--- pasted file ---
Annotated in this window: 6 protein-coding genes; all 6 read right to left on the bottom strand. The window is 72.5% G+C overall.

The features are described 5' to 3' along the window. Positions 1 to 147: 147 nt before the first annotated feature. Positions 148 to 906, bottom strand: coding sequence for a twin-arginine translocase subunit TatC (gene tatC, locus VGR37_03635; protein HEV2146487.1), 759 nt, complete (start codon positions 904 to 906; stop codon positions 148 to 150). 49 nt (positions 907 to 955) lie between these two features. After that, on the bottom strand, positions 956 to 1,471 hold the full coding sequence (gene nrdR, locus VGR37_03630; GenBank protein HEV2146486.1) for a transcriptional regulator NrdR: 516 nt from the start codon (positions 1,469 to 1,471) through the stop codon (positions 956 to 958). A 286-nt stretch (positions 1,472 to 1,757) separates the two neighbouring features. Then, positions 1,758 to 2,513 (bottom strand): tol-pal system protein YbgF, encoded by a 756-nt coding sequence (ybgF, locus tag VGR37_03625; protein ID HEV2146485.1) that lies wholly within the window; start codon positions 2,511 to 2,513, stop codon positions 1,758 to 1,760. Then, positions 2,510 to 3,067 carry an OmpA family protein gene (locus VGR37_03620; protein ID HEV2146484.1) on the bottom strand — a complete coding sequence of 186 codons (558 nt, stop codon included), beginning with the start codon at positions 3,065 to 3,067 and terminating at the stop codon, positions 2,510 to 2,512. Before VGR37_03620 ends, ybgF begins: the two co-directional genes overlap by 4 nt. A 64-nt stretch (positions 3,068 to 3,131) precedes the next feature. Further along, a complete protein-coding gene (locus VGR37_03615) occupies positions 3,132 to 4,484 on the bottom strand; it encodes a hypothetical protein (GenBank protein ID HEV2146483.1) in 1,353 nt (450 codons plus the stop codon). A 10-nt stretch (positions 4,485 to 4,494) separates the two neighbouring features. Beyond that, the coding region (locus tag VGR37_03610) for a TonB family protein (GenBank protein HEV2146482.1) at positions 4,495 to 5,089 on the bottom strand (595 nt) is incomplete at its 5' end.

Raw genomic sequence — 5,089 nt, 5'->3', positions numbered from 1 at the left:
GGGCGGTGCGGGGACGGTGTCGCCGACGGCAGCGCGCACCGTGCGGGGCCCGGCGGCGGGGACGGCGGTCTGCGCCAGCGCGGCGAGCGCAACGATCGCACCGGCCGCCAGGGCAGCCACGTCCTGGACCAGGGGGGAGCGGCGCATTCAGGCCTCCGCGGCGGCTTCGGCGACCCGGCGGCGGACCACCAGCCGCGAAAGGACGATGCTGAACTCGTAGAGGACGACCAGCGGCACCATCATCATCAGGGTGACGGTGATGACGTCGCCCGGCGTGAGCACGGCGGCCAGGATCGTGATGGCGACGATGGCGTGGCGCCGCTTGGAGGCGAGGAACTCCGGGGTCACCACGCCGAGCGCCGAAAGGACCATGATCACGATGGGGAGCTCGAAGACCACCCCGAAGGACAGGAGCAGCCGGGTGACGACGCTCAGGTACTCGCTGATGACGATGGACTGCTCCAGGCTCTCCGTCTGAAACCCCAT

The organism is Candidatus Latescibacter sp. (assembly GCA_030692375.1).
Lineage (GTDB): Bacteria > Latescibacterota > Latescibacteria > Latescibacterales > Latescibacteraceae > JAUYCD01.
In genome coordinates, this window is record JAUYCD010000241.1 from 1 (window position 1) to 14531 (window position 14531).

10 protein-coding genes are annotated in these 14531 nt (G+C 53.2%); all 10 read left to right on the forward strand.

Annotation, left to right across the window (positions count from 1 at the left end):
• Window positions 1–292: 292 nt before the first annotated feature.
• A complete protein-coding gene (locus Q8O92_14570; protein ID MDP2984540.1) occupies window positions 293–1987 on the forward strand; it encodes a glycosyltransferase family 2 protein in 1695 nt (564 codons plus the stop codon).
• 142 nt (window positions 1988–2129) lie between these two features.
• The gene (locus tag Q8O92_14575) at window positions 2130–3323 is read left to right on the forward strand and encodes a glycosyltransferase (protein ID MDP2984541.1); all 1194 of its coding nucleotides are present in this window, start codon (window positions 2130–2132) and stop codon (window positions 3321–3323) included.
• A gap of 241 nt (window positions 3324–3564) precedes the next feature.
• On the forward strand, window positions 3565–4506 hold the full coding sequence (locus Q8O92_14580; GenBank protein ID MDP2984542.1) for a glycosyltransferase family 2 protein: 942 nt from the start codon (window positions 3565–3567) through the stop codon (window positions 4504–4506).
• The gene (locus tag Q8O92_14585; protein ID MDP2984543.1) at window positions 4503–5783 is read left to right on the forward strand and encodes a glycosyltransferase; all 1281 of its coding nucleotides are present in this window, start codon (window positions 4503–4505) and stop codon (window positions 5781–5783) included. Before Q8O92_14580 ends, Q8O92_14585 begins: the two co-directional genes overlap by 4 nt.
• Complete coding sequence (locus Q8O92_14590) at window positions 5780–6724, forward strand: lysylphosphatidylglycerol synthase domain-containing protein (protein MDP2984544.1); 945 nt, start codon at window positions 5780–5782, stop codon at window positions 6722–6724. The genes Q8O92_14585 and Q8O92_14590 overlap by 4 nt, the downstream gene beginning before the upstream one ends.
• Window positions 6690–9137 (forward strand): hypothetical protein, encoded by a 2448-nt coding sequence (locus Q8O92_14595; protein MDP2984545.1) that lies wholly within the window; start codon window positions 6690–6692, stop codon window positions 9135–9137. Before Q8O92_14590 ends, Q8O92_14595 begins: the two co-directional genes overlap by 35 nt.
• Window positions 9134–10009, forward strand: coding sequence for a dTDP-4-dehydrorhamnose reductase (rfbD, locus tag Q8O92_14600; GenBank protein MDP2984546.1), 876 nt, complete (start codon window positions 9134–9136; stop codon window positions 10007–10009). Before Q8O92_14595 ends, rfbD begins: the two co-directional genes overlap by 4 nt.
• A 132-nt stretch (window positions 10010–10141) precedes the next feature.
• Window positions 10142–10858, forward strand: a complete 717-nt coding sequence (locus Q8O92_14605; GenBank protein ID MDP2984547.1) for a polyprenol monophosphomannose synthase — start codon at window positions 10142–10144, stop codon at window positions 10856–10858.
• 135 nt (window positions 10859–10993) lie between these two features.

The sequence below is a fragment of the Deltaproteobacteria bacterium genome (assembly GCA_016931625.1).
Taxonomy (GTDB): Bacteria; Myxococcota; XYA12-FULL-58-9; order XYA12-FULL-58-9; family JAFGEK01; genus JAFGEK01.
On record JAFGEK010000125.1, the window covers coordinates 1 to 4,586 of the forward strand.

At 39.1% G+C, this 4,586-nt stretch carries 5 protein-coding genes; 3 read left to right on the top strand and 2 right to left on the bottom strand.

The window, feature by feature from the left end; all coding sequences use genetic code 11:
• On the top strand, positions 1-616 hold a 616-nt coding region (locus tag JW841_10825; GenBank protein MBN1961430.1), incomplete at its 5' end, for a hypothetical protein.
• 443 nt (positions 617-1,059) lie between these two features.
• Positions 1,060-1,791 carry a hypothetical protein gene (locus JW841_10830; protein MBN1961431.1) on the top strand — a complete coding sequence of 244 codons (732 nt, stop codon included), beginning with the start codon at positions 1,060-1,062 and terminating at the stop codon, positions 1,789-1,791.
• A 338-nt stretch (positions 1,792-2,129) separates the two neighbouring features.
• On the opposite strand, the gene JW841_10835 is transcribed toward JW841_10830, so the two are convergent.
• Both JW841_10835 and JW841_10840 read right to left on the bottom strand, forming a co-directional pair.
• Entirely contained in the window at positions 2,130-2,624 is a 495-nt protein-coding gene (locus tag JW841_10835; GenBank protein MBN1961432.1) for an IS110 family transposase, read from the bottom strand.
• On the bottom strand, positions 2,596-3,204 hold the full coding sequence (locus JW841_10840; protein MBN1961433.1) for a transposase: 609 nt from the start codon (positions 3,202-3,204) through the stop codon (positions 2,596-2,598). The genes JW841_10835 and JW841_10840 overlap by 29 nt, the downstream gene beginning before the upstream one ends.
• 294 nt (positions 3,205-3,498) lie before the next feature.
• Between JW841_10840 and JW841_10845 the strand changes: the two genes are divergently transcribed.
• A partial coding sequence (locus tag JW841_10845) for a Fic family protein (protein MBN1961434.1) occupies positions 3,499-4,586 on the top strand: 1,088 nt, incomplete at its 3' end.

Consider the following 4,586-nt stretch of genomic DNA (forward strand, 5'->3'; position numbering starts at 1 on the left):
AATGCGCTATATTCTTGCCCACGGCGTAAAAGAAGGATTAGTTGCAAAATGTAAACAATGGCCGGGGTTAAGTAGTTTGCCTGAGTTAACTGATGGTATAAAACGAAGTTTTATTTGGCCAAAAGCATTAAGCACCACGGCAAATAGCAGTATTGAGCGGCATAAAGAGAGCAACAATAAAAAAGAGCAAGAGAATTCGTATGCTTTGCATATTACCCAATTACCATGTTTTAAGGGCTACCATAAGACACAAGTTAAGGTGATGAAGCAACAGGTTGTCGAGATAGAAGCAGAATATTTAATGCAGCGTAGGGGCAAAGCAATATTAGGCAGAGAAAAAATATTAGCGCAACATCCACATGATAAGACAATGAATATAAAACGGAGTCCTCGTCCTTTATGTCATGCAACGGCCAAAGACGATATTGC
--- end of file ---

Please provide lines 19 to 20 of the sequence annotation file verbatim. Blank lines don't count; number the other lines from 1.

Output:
• Window positions 9134–10009, forward strand: coding sequence for a dTDP-4-dehydrorhamnose reductase (rfbD, locus tag Q8O92_14600; GenBank protein MDP2984546.1), 876 nt, complete (start codon window positions 9134–9136; stop codon window positions 10007–10009). Before Q8O92_14595 ends, rfbD begins: the two co-directional genes overlap by 4 nt.
• A 132-nt stretch (window positions 10010–10141) precedes the next feature.